Finucane report to be published

Finucane report to be published

Geraldine Finucane, wife of murdered Belfast solicitor Pat Finucane, has vowed to keep up a campaign for a full public inquiry into the attack

Pat Finucane's widow Geraldine arrives with her daughter Katherine to read the review of the report into the murder of the Belfast solicitor

First published in National News © by

A report into the loyalist murder of Belfast solicitor Pat Finucane is to be published.

The Prime Minister ordered the review, which runs to 500 pages, following security force collusion in the lawyer's death. David Cameron is to make a statement to the House of Commons on Wednesday afternoon.

Mr Finucane, 38, was shot at his north Belfast home by loyalist paramilitaries from the Ulster Defence Association in 1989. His wife was also wounded and the couple's three children witnessed the attack. The killing was one of the most controversial of the 30 years of violence in Northern Ireland because of allegations of security force collaboration with loyalists.

Mr Cameron has already accepted that collusion took place and apologised. He ordered a review by Sir Desmond de Silva QC. Mr Finucane's widow Geraldine has vowed to keep up a campaign for a full public inquiry into the gun attack, regardless of the findings of the review.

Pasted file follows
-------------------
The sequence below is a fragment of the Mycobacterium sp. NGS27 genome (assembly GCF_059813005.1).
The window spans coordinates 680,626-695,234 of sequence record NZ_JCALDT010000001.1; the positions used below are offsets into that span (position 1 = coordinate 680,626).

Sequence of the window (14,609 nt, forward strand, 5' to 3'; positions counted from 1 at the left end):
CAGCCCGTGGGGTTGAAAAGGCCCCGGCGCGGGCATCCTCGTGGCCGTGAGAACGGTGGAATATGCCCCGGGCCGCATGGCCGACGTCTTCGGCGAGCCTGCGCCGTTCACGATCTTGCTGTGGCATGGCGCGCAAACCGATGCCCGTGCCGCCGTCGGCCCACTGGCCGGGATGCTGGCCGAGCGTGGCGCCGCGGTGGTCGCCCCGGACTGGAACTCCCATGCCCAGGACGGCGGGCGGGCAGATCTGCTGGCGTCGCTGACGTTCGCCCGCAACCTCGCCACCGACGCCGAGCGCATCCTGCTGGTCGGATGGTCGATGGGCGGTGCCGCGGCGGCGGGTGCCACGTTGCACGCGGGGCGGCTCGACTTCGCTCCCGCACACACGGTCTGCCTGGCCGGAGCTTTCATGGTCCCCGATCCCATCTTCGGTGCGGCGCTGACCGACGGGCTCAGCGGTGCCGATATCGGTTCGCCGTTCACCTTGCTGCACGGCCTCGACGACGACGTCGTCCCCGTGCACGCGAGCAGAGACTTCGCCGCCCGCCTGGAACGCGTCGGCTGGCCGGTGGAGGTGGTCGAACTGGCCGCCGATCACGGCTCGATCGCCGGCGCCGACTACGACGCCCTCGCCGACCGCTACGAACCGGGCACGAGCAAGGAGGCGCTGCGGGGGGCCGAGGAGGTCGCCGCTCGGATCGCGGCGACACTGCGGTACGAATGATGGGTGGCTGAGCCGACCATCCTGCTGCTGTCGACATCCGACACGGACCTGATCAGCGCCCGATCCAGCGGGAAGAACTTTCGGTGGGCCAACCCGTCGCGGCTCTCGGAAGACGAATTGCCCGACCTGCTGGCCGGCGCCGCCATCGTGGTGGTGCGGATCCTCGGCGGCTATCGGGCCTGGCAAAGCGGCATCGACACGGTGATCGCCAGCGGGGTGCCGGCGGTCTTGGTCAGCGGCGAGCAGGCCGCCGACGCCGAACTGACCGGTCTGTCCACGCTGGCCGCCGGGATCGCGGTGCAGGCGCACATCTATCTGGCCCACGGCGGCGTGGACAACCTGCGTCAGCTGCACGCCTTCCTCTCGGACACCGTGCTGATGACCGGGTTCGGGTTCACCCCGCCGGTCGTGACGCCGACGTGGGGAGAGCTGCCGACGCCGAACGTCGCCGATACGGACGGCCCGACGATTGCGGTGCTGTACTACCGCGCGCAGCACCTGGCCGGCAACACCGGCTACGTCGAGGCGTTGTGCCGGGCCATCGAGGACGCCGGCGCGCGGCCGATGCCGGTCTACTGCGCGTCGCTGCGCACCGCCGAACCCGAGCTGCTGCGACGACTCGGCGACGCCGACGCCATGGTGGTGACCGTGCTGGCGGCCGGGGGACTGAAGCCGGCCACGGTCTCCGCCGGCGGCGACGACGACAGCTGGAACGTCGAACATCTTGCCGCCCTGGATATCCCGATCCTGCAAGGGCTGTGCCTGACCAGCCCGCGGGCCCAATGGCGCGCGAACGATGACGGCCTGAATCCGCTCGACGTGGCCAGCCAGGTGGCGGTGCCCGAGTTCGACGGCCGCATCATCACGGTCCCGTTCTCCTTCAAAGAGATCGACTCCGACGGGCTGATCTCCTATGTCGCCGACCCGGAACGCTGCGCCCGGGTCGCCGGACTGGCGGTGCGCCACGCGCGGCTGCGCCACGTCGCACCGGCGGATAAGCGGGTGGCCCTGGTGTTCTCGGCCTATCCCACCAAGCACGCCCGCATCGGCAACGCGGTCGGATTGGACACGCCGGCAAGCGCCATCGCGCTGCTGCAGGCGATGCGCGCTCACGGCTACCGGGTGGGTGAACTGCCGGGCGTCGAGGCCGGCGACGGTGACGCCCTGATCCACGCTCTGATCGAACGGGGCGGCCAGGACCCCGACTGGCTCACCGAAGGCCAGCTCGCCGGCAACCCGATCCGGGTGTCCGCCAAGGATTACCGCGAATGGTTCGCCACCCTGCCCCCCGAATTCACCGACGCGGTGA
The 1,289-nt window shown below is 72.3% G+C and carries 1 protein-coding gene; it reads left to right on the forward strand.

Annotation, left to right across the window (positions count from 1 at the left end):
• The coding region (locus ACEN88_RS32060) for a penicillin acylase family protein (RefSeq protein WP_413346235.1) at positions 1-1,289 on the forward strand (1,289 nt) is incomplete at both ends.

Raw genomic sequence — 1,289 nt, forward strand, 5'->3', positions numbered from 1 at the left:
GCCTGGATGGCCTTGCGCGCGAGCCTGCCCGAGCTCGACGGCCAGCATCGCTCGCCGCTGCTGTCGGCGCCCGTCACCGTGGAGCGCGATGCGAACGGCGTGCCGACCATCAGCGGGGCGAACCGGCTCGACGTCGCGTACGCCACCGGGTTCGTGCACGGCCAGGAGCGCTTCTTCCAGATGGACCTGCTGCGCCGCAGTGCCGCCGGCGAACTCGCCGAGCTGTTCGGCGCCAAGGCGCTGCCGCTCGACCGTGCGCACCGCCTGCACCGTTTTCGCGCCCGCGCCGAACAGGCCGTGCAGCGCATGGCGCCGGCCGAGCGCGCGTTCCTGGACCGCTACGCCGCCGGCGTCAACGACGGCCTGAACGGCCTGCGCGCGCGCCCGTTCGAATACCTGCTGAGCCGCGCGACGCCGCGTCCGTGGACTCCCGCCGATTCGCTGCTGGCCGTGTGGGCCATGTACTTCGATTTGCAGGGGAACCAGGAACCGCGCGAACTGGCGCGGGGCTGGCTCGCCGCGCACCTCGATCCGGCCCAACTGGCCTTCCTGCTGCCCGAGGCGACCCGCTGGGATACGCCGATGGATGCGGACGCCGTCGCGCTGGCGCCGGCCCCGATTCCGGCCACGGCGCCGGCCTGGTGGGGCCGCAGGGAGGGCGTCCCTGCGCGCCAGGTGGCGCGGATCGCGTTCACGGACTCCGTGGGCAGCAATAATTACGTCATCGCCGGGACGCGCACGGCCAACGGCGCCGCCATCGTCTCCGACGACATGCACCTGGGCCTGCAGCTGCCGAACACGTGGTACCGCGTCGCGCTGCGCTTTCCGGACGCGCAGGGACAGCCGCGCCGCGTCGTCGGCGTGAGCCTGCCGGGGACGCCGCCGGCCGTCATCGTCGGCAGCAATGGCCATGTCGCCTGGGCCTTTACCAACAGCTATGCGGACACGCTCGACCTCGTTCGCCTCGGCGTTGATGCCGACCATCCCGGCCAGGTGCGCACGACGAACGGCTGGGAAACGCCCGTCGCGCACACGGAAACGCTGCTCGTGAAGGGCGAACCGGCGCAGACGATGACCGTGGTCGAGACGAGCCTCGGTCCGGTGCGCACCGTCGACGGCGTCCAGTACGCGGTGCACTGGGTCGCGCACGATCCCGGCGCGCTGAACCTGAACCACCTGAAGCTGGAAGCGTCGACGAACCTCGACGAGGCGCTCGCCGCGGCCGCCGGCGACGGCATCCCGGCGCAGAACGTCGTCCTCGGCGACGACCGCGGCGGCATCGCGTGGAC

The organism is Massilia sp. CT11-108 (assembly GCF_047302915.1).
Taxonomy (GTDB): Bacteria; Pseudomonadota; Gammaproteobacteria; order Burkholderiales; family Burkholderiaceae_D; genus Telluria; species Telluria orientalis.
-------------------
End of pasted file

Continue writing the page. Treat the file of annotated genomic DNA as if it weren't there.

The family of Mr Finucane arrived at Westminster to read the report shortly after 8am. They have been critical of the £1.5 million probe, saying it falls short of the full public inquiry they demanded. Sir Desmond has already said his report will reveal previously highly-classified documents relating to the murder.

Mr Finucane's son John described the de Silva review as "the embodiment of a broken promise of the British Government".

He told BBC Radio 4's Today programme: "Every time the Government have said they will look into the circumstances of the murder of my father, they have done so in a way which has excluded any involvement of my family.

"Whether that be a police investigation by Sir John Stevens, whether it is a behind-closed-doors non-statutory review by Desmond de Silva, it prohibits the public - and importantly my family - from having any input, from being able to ask any questions, from being able to see any documents or hear any evidence. You don't apologise for something but then not fully admit what it is you are apologising for, and I think that's what the Prime Minister has done.

He added: "Unfortunately, the past record does not fill us with hope, but by all means we will be reading this report with an open mind. If it puts all our questions to bed then there will be nobody happier than me to move on with our lives. But this is something which doesn't just affect my family, it affects a very large section of society in Ireland. This is something that affected all sides of the community."

Pat Finucane's wife Geraldine told the BBC she did not have high hopes for the de Silva report: "I don't really expect it to tell me very much, because I will not know who he has spoken to, I will not know what he has seen, because there's too much to hide."

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